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Primary family caregivers of patients with dementia often experience high caregiver burden and significant decline in a range of health outcomes. The current study examined the relationship between medical comorbidities of inpatients with dementia and caregiver burden in adult-child primary caregivers, and the buffering effect of having a secondary caregiver on the relationship between patients' comorbidities and caregiver burden. The study is a secondary analysis of data from a cross-sectional observational study design. The sample comprised 477 dyads of inpatients with dementia and adult-child primary caregivers attending the neurological department of two grade A hospitals. All the inpatients were assessed with the Charlson Comorbidity Index (CCI) and the Mini-Mental State Examination (MMSE). All the adult-child primary caregivers were assessed with the Zarit Burden Interview (ZBI) and completed the questionnaires on socio-demographic data, caring hours, presence of secondary caregiver, and the level of impairment of the patient. Higher burden was associated with higher scores on the CCI and having a spouse of the patient as the secondary caregiver. A significant interaction occurred between the CCI and caregiver burden when having a spouse as the secondary caregiver, indicating the negative effect of the CCI on caregiver burden was greater when the spouse of the patient served as the secondary caregiver. In summary, the negative impact of patients' comorbidities on caregiver burden in adult-child primary caregivers was heightened when the secondary caregiver role was undertaken by the spouse of the patient with dementia. These results may inform programmes targeted to improve care arrangements for people with dementia and their caregivers.
This article was published in the following journal.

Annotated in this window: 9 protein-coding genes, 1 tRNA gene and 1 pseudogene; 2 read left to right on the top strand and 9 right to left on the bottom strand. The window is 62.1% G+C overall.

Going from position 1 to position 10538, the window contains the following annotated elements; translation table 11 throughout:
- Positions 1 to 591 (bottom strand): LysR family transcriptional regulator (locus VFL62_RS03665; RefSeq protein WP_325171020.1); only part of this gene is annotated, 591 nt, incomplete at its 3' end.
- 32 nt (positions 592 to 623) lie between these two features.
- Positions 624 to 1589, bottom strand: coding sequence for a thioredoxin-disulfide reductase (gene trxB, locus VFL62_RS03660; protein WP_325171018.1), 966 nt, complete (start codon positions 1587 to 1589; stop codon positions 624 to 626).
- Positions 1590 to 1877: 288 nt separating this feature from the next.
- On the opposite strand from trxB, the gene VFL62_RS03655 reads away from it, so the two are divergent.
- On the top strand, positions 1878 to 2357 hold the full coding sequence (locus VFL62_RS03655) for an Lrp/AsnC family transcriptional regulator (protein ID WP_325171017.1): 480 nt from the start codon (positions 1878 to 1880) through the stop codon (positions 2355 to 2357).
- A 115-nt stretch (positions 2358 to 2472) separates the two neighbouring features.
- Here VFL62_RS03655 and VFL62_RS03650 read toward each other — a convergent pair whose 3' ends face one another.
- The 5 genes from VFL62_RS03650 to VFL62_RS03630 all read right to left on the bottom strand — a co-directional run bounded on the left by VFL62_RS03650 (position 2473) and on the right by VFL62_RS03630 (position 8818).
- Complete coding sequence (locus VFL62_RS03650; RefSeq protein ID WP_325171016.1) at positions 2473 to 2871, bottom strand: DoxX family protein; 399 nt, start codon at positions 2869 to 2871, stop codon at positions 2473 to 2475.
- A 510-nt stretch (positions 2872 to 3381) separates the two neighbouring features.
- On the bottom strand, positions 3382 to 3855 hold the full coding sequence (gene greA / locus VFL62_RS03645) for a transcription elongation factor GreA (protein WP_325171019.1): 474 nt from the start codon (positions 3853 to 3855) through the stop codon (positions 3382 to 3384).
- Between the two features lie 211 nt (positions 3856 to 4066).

Name: International journal of mental health nursing
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Persons who were child victims of violence and abuse including physical, sexual, or emotional maltreatment.
Measure of the burden of disease using the disability-adjusted-life-year (DALY). This time-based measure combines years of life lost due to premature mortality and years of life lost due to time lived in states of less than full health. The metric was developed to assess the burden of disease consistently across diseases, risk factors and regions.
Heterogeneous group of neurodegenerative disorders characterized by frontal and temporal lobe atrophy associated with neuronal loss, gliosis, and dementia. Patients exhibit progressive changes in social, behavioral, and/or language function. Multiple subtypes or forms are recognized based on presence or absence of TAU PROTEIN inclusions. FTLD includes three clinical syndromes: FRONTOTEMPORAL DEMENTIA, semantic dementia, and PRIMARY PROGRESSIVE NONFLUENT APHASIA.
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An autosomal recessive neurodegenerative disorder caused by the absence or deficiency of BETA-GALACTOSIDASE. It is characterized by intralysosomal accumulation of G(M1) GANGLIOSIDE and oligosaccharides, primarily in neurons of the central nervous system. The infantile form is characterized by MUSCLE HYPOTONIA, poor psychomotor development, HIRSUTISM, hepatosplenomegaly, and facial abnormalities. The juvenile form features HYPERACUSIS; SEIZURES; and psychomotor retardation. The adult form features progressive DEMENTIA; ATAXIA; and MUSCLE SPASTICITY. (From Menkes, Textbook of Child Neurology, 5th ed, pp96-7)
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